22 Education, Training, Licensing, and Credentialing in Clinical Psychology

Clinical Psychology


  1. Executive Officer Judy E. Hall PhD1,
  2. Elizabeth M. Altmaier PhD2

Published Online: 26 SEP 2012

DOI: 10.1002/9781118133880.hop208022

Handbook of Psychology, Second Edition

Handbook of Psychology, Second Edition

How to Cite

Hall, J. E. and Altmaier, E. M. 2012. Education, Training, Licensing, and Credentialing in Clinical Psychology. Handbook of Psychology, Second Edition. 8:III:22.

Author Information

  1. 1

    National Register of Health Service Providers in Psychology, Washington, DC, USA

  2. 2

    University of Iowa, Department of Psychological and Quantitative Foundations, Iowa City, IA, USA

Publication History

  1. Published Online: 26 SEP 2012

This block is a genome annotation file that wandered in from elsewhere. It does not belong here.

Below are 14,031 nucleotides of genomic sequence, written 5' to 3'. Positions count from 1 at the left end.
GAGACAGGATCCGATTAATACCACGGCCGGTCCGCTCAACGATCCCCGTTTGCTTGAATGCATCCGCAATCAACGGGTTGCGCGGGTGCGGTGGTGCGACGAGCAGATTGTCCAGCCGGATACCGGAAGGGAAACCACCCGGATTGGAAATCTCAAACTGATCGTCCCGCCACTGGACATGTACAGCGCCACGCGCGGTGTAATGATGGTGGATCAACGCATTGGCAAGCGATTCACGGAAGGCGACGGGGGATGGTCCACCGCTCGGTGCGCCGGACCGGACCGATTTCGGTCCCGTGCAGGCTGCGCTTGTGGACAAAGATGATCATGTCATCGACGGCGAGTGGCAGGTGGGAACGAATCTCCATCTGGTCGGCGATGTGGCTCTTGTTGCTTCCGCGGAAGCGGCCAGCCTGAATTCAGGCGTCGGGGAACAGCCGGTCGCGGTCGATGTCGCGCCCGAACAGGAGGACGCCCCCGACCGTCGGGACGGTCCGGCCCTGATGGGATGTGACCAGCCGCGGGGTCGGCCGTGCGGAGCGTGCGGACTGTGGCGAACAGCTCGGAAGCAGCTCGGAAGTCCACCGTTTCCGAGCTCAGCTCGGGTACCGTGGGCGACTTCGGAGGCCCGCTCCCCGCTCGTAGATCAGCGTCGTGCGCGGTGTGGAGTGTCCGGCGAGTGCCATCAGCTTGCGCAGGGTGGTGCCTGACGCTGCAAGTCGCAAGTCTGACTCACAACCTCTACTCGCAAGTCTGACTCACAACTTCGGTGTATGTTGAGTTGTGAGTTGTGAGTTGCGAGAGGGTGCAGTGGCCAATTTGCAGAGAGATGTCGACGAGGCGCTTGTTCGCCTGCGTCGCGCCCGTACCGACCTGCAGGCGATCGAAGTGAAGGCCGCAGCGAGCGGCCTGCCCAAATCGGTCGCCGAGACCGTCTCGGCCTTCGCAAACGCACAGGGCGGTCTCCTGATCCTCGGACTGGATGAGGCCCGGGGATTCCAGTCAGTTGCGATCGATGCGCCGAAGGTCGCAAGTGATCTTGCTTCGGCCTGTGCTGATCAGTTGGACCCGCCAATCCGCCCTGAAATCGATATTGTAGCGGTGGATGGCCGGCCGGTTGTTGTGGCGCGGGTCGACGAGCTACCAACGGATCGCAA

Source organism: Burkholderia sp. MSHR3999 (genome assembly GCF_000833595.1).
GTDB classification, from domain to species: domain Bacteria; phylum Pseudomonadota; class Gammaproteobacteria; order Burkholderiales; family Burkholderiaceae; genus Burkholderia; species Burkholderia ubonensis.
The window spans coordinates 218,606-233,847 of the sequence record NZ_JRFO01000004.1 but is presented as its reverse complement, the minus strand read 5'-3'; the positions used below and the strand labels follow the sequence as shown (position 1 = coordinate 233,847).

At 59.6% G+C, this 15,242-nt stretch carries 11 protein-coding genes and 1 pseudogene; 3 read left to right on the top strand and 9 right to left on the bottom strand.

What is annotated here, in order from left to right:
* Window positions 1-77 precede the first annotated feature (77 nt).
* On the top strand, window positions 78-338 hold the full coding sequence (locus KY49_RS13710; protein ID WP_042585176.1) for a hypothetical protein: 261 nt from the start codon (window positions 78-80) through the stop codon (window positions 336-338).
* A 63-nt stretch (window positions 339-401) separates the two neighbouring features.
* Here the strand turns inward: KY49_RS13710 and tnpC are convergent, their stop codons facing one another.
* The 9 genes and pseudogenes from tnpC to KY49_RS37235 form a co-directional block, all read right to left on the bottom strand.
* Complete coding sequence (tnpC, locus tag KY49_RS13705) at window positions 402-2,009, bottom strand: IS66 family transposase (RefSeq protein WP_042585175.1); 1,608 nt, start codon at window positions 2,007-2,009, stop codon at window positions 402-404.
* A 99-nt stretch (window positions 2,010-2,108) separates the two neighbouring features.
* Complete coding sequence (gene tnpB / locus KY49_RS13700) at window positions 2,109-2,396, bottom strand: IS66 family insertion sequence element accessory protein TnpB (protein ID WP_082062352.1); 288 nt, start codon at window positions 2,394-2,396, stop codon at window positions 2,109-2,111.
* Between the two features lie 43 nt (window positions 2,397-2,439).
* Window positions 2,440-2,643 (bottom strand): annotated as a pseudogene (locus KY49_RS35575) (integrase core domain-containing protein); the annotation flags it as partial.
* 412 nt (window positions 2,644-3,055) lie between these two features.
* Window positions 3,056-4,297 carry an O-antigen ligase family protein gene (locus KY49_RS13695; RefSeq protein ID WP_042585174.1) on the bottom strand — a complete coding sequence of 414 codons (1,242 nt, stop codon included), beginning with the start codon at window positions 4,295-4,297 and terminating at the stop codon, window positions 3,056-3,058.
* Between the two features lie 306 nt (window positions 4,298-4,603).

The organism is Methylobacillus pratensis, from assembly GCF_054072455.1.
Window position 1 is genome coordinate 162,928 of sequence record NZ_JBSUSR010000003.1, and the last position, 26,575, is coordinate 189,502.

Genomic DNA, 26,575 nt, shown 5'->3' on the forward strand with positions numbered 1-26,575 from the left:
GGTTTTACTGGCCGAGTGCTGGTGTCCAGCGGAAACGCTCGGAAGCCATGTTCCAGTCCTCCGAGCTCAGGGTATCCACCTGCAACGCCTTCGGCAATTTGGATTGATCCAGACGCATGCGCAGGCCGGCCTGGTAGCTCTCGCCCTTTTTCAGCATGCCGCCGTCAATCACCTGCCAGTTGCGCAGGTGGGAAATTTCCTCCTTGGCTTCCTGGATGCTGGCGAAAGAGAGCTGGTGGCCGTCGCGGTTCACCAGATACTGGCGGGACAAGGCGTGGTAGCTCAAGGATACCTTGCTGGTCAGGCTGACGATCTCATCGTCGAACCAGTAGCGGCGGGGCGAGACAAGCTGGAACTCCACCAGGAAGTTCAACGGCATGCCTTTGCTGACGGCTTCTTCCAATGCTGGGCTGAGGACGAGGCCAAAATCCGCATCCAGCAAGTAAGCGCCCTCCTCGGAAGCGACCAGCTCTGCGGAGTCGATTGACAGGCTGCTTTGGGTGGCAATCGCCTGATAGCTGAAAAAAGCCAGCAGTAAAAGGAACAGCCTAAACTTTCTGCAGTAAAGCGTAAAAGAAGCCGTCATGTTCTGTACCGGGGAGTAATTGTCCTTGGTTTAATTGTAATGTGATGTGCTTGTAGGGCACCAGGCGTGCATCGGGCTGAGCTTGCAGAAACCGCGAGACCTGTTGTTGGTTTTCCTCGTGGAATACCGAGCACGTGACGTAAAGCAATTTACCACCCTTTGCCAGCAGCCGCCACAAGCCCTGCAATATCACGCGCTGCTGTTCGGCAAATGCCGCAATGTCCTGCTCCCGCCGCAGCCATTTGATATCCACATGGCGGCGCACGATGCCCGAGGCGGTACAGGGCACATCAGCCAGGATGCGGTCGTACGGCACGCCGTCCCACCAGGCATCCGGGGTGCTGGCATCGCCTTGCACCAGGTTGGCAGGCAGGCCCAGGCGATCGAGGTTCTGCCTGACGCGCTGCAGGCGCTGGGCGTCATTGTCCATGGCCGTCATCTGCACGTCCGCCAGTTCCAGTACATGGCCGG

This chapter summarizes the current status of doctoral education, practica, internship, and postdoctoral training of clinical psychologists (broadly defined) in the United States and Canada. For comparison, brief information is also provided on the education and training of psychologists in the European Union and Latin America. A summary of the developmental history of the profession of psychology in the United States, including specialization, provides a context for understanding the quality assurance mechanisms for programs and the two models of training: PhD and PsyD. This chapter presents the differences in accreditation between the United States and Canada, and contrasts accreditation with designation mechanisms in professional psychology. The requirements for licensure are summarized for the United States and Canada, including the importance of mobility, followed by a summary of the main credentialing organizations in professional psychology. Finally, this overview informs the reader on the responsibility that licensure and national credentialing organizations share in holding the profession accountable to the public it serves.


  • clinical;
  • doctoral training;
  • licensure;
  • credentials;
  • mobility